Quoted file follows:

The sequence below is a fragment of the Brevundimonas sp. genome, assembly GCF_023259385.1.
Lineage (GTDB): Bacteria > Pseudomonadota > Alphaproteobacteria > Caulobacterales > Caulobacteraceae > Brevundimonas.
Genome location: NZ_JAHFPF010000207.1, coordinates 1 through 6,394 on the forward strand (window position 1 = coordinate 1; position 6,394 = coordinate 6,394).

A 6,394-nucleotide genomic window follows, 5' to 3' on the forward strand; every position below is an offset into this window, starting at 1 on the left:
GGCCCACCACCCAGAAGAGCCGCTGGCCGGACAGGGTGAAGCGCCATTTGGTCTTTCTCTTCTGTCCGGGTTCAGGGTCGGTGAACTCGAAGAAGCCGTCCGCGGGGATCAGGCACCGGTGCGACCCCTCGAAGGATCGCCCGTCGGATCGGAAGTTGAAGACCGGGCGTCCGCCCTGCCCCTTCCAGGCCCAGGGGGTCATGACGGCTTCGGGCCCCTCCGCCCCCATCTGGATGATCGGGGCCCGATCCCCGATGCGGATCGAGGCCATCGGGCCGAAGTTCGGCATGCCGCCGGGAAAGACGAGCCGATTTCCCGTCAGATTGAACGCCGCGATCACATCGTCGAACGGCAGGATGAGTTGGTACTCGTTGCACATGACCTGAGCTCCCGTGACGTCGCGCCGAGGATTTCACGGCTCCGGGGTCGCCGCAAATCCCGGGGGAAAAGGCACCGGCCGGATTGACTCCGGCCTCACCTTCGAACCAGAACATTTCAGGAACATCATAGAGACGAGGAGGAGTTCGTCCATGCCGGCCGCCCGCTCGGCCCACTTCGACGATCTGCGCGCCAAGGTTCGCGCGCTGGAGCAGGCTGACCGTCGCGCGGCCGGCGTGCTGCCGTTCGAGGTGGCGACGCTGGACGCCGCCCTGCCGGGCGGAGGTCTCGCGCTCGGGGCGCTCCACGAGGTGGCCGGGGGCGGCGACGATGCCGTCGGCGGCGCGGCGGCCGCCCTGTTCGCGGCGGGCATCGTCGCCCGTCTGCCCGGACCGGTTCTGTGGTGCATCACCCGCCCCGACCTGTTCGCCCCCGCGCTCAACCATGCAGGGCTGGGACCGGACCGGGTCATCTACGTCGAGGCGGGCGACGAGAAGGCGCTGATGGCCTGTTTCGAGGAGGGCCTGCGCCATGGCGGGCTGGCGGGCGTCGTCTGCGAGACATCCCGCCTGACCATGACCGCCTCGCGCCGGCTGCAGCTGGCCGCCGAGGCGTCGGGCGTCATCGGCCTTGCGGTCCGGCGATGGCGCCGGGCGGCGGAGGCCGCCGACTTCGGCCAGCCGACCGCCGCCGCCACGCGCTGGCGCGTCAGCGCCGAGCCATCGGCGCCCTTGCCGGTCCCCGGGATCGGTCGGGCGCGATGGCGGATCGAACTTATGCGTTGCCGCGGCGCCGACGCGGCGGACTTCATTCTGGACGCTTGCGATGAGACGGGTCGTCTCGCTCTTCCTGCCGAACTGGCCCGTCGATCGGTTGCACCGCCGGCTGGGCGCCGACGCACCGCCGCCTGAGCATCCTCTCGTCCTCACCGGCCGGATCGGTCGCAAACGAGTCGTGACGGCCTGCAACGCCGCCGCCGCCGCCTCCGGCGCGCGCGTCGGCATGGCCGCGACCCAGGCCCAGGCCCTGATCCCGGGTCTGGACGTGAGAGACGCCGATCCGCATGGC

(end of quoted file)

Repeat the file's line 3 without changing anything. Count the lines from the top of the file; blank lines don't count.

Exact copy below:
Genome location: NZ_JAHFPF010000207.1, coordinates 1 through 6,394 on the forward strand (window position 1 = coordinate 1; position 6,394 = coordinate 6,394).